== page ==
check out this portable oxygen concentrator on respshop.com

Best Travel-Friendly Pick

Philips Respironics SimplyGo Mini

Philips Respironics SimplyGo Mini

Another option I’d like to present to you is the Philips SimplyGo Mini, which is basically a more compact version of the previous model. I think that this POC can be a great purchase for those who travel frequently or live an active lifestyle. This device weighs only 5 lbs and has a sleek design with a lot of useful features, which makes it one of the best portable oxygen concentrators on the market.

Now, the SimplyGo Mini comes with 5 levels of pulse flow settings you can adjust to your needs. The device delivers oxygen through a nasal cannula, and you can easily synchronize it with your breathing patterns for maximum comfort.

Also, this POC has a great battery life for such a device. With the standard battery, you can expect 4-4.5 hours of pulse flow delivery with medium settings. And if you use the extended battery, you can easily double that time — a great feature for long trips.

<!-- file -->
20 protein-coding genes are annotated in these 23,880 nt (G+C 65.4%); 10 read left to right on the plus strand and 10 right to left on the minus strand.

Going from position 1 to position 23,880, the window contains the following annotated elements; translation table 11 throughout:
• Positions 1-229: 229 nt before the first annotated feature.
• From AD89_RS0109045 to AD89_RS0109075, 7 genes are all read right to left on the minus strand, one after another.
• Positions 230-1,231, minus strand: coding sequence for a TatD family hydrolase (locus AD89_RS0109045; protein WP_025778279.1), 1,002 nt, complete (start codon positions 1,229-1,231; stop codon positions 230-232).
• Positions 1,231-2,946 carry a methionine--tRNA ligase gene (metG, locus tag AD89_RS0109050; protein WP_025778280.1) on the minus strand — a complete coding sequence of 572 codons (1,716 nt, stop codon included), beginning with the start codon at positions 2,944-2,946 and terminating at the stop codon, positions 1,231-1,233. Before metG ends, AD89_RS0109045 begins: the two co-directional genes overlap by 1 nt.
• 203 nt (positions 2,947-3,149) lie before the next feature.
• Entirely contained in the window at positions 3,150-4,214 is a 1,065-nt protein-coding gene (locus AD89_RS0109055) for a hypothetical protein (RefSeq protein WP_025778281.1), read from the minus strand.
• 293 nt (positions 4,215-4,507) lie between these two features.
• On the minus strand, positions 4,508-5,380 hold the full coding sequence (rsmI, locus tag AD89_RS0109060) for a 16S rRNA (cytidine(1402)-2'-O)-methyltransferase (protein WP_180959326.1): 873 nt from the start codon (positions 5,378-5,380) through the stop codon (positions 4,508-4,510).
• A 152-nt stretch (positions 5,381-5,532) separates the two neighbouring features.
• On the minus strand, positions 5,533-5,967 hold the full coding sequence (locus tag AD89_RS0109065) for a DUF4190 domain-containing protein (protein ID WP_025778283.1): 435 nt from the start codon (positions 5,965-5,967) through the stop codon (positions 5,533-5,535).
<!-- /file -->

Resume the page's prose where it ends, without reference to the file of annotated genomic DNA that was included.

Also, the manufacturer includes a free carrying case for your device, which makes transportation a lot easier.

As you can see, the strongest point of this device is that it’s really travel-friendly. The SimplyGo Mini is compact and lightweight and can supply you with oxygen for long periods of time at one charge.

Speaking of the drawbacks, I would mention slight overheating during work, especially on the high levels of pulse flow. Even though it doesn’t affect the overall functionality, it’s still something to keep in mind.

PROS

Compact and lightweight

FAA approved; you can take it on board of the plane (if not prohibited by the airline)

Five pulse settings

Great battery life; good for long trips

Includes a carrying case

CONS

Might overheat a bit during work

Doesn’t have the continuous flow setting

The glossy plastic gets scratched easily

With all of that being said, I can easily recommend the SimplyGo Mini for all the travel devotees or active people out there. It will be barely noticeable in your backpack or purse, still providing you with all the benefits of oxygen therapy.

check out this portable oxygen concentrator on respshop.com

What Is an Oxygen Concentrator and Who Needs it?

The air we breathe is nearly 78% nitrogen and 21% oxygen, with the remaining 1% being argon, helium, hydrogen, and other gases. 

Now, we don’t develop hypoxia from breathing in this cocktail, and our lungs easily extract the oxygen from the air and deliver it to the organs and tissues by red blood cells.

However, things may change as you age or if you have a medical condition, such as: